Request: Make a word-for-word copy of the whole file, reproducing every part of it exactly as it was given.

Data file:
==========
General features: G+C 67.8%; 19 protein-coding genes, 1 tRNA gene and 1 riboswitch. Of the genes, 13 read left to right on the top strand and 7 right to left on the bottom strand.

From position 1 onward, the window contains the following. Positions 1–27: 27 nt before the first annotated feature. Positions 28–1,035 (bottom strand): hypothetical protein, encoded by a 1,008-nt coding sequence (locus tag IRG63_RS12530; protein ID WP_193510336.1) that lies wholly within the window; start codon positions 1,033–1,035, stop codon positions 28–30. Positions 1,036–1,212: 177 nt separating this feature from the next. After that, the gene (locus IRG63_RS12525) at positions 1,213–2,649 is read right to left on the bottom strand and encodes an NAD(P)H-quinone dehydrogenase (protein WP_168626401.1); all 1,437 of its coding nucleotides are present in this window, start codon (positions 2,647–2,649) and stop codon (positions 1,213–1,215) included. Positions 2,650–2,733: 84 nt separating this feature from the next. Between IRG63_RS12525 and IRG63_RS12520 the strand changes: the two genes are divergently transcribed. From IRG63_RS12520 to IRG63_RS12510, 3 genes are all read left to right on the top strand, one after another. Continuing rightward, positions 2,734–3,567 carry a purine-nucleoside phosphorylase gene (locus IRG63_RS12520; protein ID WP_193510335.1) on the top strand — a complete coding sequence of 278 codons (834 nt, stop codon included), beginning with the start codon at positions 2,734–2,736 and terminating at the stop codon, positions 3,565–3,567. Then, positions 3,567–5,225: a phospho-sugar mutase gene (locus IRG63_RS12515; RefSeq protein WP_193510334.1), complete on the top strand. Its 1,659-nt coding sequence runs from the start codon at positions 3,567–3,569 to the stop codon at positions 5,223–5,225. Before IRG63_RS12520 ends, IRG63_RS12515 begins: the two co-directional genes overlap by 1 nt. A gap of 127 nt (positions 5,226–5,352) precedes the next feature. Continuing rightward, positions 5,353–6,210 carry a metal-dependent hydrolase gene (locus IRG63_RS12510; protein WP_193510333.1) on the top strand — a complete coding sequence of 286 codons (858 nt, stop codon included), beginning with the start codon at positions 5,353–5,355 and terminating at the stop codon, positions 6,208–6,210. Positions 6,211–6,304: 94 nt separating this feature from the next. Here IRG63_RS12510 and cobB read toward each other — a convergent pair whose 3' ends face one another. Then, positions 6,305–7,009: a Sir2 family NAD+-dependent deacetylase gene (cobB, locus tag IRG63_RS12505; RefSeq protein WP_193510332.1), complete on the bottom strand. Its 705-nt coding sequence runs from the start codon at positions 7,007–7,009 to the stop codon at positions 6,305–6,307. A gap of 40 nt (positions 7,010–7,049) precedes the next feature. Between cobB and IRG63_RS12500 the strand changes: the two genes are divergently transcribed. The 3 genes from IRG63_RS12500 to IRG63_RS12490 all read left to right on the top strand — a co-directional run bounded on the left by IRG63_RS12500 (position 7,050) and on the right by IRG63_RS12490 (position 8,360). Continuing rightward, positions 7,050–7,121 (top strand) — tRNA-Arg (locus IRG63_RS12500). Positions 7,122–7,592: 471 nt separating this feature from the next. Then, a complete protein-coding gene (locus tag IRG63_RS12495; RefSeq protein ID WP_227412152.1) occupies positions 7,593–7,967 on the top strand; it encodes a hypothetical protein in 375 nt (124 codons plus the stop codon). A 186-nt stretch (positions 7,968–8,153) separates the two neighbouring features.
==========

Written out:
General features: G+C 67.8%; 19 protein-coding genes, 1 tRNA gene and 1 riboswitch. Of the genes, 13 read left to right on the top strand and 7 right to left on the bottom strand.

From position 1 onward, the window contains the following. Positions 1–27: 27 nt before the first annotated feature. Positions 28–1,035 (bottom strand): hypothetical protein, encoded by a 1,008-nt coding sequence (locus tag IRG63_RS12530; protein ID WP_193510336.1) that lies wholly within the window; start codon positions 1,033–1,035, stop codon positions 28–30. Positions 1,036–1,212: 177 nt separating this feature from the next. After that, the gene (locus IRG63_RS12525) at positions 1,213–2,649 is read right to left on the bottom strand and encodes an NAD(P)H-quinone dehydrogenase (protein WP_168626401.1); all 1,437 of its coding nucleotides are present in this window, start codon (positions 2,647–2,649) and stop codon (positions 1,213–1,215) included. Positions 2,650–2,733: 84 nt separating this feature from the next. Between IRG63_RS12525 and IRG63_RS12520 the strand changes: the two genes are divergently transcribed. From IRG63_RS12520 to IRG63_RS12510, 3 genes are all read left to right on the top strand, one after another. Continuing rightward, positions 2,734–3,567 carry a purine-nucleoside phosphorylase gene (locus IRG63_RS12520; protein ID WP_193510335.1) on the top strand — a complete coding sequence of 278 codons (834 nt, stop codon included), beginning with the start codon at positions 2,734–2,736 and terminating at the stop codon, positions 3,565–3,567. Then, positions 3,567–5,225: a phospho-sugar mutase gene (locus IRG63_RS12515; RefSeq protein WP_193510334.1), complete on the top strand. Its 1,659-nt coding sequence runs from the start codon at positions 3,567–3,569 to the stop codon at positions 5,223–5,225. Before IRG63_RS12520 ends, IRG63_RS12515 begins: the two co-directional genes overlap by 1 nt. A gap of 127 nt (positions 5,226–5,352) precedes the next feature. Continuing rightward, positions 5,353–6,210 carry a metal-dependent hydrolase gene (locus IRG63_RS12510; protein WP_193510333.1) on the top strand — a complete coding sequence of 286 codons (858 nt, stop codon included), beginning with the start codon at positions 5,353–5,355 and terminating at the stop codon, positions 6,208–6,210. Positions 6,211–6,304: 94 nt separating this feature from the next. Here IRG63_RS12510 and cobB read toward each other — a convergent pair whose 3' ends face one another. Then, positions 6,305–7,009: a Sir2 family NAD+-dependent deacetylase gene (cobB, locus tag IRG63_RS12505; RefSeq protein WP_193510332.1), complete on the bottom strand. Its 705-nt coding sequence runs from the start codon at positions 7,007–7,009 to the stop codon at positions 6,305–6,307. A gap of 40 nt (positions 7,010–7,049) precedes the next feature. Between cobB and IRG63_RS12500 the strand changes: the two genes are divergently transcribed. The 3 genes from IRG63_RS12500 to IRG63_RS12490 all read left to right on the top strand — a co-directional run bounded on the left by IRG63_RS12500 (position 7,050) and on the right by IRG63_RS12490 (position 8,360). Continuing rightward, positions 7,050–7,121 (top strand) — tRNA-Arg (locus IRG63_RS12500). Positions 7,122–7,592: 471 nt separating this feature from the next. Then, a complete protein-coding gene (locus tag IRG63_RS12495; RefSeq protein ID WP_227412152.1) occupies positions 7,593–7,967 on the top strand; it encodes a hypothetical protein in 375 nt (124 codons plus the stop codon). A 186-nt stretch (positions 7,968–8,153) separates the two neighbouring features.